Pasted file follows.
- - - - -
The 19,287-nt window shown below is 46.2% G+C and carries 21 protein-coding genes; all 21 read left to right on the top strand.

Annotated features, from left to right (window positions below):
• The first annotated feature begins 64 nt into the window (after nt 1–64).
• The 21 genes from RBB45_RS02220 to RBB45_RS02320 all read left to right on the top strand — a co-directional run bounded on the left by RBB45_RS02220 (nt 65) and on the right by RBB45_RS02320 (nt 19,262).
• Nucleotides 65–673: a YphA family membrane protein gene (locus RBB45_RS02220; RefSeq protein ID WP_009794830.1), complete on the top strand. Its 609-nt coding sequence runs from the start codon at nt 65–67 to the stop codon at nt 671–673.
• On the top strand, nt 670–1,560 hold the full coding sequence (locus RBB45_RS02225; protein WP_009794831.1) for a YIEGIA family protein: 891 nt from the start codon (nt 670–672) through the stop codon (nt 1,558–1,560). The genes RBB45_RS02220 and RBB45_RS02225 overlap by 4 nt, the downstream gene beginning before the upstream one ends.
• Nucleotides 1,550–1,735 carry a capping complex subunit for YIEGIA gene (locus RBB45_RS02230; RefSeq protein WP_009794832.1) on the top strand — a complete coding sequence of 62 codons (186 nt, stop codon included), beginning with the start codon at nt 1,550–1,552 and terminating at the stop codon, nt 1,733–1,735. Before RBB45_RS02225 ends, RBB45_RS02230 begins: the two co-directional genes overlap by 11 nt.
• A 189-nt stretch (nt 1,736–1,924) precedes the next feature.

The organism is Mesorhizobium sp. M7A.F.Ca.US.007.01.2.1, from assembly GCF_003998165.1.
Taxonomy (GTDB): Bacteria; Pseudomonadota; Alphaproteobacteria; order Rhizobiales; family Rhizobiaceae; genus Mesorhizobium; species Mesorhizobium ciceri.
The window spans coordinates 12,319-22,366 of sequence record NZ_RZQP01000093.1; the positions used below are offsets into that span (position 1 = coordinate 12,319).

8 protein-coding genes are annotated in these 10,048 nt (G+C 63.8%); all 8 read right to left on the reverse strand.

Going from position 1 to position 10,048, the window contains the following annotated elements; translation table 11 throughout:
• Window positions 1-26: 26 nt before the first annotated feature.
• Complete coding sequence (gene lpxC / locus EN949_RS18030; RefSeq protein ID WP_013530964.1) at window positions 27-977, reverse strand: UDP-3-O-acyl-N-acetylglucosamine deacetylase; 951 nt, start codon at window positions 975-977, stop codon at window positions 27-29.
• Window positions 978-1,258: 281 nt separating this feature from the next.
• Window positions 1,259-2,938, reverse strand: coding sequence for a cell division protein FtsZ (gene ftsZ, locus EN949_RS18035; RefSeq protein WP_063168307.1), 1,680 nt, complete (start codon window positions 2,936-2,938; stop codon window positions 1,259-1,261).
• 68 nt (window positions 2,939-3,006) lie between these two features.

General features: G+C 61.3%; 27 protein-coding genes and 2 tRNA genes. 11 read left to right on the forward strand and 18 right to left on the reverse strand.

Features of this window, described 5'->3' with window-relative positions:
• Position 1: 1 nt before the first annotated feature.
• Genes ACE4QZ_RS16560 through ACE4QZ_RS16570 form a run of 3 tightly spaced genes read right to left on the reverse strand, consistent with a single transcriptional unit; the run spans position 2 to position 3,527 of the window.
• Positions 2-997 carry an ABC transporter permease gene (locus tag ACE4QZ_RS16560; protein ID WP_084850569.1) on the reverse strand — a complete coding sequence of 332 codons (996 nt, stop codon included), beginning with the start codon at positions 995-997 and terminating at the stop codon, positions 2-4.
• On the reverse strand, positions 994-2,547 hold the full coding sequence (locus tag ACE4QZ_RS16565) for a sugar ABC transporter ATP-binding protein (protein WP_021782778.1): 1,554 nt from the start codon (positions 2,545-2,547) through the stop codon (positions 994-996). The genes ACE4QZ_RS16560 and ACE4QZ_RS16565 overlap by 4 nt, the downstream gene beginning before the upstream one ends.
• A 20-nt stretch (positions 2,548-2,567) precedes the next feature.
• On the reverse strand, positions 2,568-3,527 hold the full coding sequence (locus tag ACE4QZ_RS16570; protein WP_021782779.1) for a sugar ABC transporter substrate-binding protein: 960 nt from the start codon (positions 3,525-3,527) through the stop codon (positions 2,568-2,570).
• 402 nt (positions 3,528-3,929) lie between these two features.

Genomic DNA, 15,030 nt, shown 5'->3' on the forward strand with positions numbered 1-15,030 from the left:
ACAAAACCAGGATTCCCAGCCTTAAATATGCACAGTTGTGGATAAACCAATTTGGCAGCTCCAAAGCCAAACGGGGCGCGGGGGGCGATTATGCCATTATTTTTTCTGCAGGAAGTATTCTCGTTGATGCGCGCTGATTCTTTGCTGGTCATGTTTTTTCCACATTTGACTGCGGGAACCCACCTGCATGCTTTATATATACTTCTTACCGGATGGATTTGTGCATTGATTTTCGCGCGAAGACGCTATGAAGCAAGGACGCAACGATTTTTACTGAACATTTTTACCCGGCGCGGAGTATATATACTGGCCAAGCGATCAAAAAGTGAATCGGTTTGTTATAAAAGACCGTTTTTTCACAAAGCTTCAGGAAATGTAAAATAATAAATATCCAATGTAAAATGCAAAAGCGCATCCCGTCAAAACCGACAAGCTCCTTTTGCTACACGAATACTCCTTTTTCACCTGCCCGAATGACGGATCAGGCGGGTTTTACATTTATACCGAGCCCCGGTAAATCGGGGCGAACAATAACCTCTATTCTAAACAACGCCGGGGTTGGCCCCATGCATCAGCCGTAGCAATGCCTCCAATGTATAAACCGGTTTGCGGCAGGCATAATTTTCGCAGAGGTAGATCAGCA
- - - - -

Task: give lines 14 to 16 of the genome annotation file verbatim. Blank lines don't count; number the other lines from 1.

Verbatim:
• Window positions 1-26: 26 nt before the first annotated feature.
• Complete coding sequence (gene lpxC / locus EN949_RS18030; RefSeq protein ID WP_013530964.1) at window positions 27-977, reverse strand: UDP-3-O-acyl-N-acetylglucosamine deacetylase; 951 nt, start codon at window positions 975-977, stop codon at window positions 27-29.
• Window positions 978-1,258: 281 nt separating this feature from the next.